The Mayor’s Corner

To me, the village is best defined as a community of “associations” working with, but independent from local government.

“The most natural privilege of man, next to the right of acting for himself, is that of combining his exertions with those of his fellow creatures and of acting in common with them.”

Alexis de Tocqueville

In 1831, political scientist and author Alexis de Tocqueville and his traveling companion, Gustave de Beaumont, sailed to the United States to undertake a nine-month tour on behalf of the French government. Although Tocqueville’s charge was to observe and report on America’s penal system, he found that he was much more interested in American democracy.

In his travels, he became aware of the widespread presence of civic organizations – as he termed them, associations. Local governments at the time had little to do with the day-to-day activities of the community. In most communities there were no municipally funded services like road maintenance, fire companies, or public welfare organizations. These services only came about when community members organized and provided the volunteer labor and private resources to address difficulties within the community or to enhance the general well-being.

Tocqueville, understanding that public charity in Europe was provided by the elite or by the church, recognized the value to the community when common people themselves created associations and took ownership of civic issues. He proclaimed that “…the art of joining in voluntary organizations [constitutes] the fundamental science of democracy.” But he cautioned “…that the more government takes the place of associations, the more will individuals lose the idea of forming associations and need the government to come to help. That is the vicious circle of cause and effect.”

I have referenced previously the writer Granville Hicks’ observation that only at the local level in small towns will you see democracy in its purest state. With limited public services because of our small tax base, villages like Franklin do not have the resources to provide a full complement of services. In situations where residents have decided that there is a need for amenities, “associations” have been formed (like our Rotary Club or our library association, or even our fire department) to supplement public services with volunteer help and donated funding. By providing donated time and money, residents of the Town of Franklin have enriched the community, while at the same time taken ownership of the operation of some of the key elements of the community.

Up until now, that is.

Currently, after years of having a steady supply of community volunteers coming forward to fill leadership positions and to serve as “worker bees,” it seems that the well is running dry. We are down to one person who is now taking responsibility to provide oversight for the village park. We are down to one community volunteer to coordinate the Recreation Program. The members of the tree replacement committee are aging out and are desperately in need of younger volunteers to pick up the slack. The Franklin Village Improvement Society, which is credited for creating the park as well as sponsoring and operating events like the Christmas Stroll and Old Franklin Days has been inactive since before the pandemic and was down to two members until recently. The Town of Franklin Foodbank which started out with tremendous volunteer support is still going strong but is seeing some attrition as well. The Franklin Fire Department and Emergency Squad are struggling to recruit enough volunteer personnel to meet the high standards that are essential for emergency service provision.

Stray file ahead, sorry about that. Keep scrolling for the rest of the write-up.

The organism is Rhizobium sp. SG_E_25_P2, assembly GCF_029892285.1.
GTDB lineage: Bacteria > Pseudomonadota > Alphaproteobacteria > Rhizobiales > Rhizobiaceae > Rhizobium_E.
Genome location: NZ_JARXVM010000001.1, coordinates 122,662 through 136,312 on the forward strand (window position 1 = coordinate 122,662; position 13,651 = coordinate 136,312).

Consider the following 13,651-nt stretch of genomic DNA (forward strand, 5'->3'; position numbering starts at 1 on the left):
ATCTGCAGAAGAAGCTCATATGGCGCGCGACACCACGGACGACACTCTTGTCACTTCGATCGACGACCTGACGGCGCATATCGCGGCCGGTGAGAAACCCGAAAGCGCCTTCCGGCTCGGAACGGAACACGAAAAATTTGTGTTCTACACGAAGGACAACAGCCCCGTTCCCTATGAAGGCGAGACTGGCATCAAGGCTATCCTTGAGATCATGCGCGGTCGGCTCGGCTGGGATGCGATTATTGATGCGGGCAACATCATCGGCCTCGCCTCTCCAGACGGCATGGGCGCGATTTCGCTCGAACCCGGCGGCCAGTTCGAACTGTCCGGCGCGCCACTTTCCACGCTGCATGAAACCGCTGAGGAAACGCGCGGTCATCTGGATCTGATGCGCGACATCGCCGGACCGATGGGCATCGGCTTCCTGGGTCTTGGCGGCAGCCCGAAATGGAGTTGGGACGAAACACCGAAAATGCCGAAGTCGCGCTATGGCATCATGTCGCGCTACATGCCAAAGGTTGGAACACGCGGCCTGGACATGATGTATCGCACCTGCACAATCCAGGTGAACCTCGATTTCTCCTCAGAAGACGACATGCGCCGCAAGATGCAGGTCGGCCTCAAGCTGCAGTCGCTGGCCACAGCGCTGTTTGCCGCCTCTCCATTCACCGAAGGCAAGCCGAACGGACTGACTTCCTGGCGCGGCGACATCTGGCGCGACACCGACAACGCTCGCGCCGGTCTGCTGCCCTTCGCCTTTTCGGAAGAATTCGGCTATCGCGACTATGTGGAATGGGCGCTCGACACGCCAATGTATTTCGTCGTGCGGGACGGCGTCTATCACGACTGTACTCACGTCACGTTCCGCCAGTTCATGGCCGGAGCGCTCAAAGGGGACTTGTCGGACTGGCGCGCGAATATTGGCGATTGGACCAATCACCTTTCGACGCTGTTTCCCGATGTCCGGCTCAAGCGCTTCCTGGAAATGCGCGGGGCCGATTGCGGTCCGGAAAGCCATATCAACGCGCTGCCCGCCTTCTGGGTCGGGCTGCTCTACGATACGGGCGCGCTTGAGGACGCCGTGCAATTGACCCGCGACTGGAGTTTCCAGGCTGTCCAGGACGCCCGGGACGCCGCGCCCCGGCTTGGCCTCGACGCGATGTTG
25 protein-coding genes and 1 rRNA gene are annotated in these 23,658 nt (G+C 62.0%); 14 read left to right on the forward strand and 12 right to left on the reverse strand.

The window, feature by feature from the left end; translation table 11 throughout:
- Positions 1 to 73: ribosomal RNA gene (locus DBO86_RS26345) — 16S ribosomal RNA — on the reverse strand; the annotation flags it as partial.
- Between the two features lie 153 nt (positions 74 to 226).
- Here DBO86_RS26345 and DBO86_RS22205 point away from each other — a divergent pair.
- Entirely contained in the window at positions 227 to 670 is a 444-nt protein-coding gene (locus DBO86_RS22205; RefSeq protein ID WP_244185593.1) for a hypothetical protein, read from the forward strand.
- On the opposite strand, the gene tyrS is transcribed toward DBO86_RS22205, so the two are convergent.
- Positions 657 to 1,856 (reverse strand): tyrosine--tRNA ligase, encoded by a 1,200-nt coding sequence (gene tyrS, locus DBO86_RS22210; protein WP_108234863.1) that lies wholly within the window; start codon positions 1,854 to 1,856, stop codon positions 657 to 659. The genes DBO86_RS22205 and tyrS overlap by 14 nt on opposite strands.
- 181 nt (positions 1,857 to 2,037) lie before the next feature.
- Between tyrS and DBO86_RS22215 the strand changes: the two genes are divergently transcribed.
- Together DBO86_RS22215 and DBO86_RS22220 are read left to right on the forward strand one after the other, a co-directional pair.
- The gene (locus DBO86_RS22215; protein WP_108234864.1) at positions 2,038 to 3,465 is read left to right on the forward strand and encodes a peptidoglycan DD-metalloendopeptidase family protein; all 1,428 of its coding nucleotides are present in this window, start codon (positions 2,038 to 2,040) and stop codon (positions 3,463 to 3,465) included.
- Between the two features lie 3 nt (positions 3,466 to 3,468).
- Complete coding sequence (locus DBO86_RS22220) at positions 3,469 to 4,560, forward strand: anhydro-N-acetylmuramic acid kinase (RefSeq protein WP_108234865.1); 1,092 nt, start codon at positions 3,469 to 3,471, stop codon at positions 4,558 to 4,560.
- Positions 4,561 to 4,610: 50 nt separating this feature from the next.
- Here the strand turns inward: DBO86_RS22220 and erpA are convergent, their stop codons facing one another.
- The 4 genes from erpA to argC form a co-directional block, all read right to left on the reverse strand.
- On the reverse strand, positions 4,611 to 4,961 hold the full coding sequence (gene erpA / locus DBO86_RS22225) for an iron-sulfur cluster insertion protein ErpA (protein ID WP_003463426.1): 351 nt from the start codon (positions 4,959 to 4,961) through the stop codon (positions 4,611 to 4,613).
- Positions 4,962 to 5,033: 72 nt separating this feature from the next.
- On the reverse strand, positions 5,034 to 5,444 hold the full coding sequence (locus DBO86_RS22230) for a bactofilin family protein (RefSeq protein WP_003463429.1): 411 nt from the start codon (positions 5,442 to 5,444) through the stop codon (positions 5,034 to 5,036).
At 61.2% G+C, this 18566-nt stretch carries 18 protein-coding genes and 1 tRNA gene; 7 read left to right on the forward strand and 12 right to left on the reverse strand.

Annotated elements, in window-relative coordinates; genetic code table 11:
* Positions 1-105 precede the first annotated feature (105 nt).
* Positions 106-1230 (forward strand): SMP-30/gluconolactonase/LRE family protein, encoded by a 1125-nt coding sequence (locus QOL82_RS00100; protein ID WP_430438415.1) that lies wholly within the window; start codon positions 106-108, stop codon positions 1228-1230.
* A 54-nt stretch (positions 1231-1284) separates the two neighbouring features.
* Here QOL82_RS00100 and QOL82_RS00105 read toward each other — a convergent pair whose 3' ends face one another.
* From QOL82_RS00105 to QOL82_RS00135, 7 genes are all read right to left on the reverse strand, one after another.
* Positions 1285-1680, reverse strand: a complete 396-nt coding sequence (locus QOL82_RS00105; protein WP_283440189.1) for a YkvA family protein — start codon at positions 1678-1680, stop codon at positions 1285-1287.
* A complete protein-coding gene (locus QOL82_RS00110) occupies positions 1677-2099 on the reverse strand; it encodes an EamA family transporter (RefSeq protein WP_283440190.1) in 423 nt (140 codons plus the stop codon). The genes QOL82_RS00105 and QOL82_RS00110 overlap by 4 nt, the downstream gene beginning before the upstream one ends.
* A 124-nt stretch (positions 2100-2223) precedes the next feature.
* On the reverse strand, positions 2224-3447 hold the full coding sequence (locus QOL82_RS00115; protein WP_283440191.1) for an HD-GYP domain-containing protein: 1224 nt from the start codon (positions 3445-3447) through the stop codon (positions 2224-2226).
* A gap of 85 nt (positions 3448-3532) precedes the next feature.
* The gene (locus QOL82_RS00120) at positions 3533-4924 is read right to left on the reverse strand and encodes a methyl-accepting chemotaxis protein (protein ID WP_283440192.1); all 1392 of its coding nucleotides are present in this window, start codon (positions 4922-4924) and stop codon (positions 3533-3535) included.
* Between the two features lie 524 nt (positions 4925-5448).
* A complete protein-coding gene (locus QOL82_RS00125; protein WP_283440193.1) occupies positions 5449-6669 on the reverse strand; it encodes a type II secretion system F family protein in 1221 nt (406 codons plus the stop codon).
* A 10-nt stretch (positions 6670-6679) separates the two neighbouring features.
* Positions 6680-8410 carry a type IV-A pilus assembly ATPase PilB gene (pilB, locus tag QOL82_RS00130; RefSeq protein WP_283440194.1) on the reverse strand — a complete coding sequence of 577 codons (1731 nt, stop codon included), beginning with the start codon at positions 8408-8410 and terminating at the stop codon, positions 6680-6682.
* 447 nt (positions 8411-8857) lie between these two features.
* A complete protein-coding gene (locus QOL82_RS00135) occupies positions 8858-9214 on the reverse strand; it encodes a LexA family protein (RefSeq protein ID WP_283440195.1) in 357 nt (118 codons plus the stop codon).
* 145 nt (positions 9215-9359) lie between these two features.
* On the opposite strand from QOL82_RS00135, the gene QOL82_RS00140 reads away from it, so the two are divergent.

I don’t know how many visitors I’ve talked to who have remarked about what a special little community Franklin is. Yes, many of the houses are charming and yes, the Franklin Stage Company provides excellent entertainment. We have two nice restaurants, and the museum is a great resource for such a small community, but this does not define Franklin. To me, the village is best defined as a community of “associations” working with, but independent from local government. When these organizations are fully functioning, serving as a forum for ideas and as a mechanism to translate these ideas into innovations and community assets… well…to me this is what makes Franklin special.

Here is a list of some of the local organizations that could use your help:

Franklin Emergency Squad
Franklin Fire Department
Town and Village of Franklin Recreation Committee
Franklin Village Improvement Society
Franklin Village Park Committee
Edible Walking Trail Committee
Franklin Railroad and Community Museum
Franklin Food Bank
Franklin Library
Franklin Rotary Club
Franklin Tree Committee
Franklin Local

Please consider helping out. You can contact me if you need assistance in contacting a representative from one of these organizations at:

Tom Briggs, Mayor

Originally published in the Fall 2022 issue of the New Franklin Register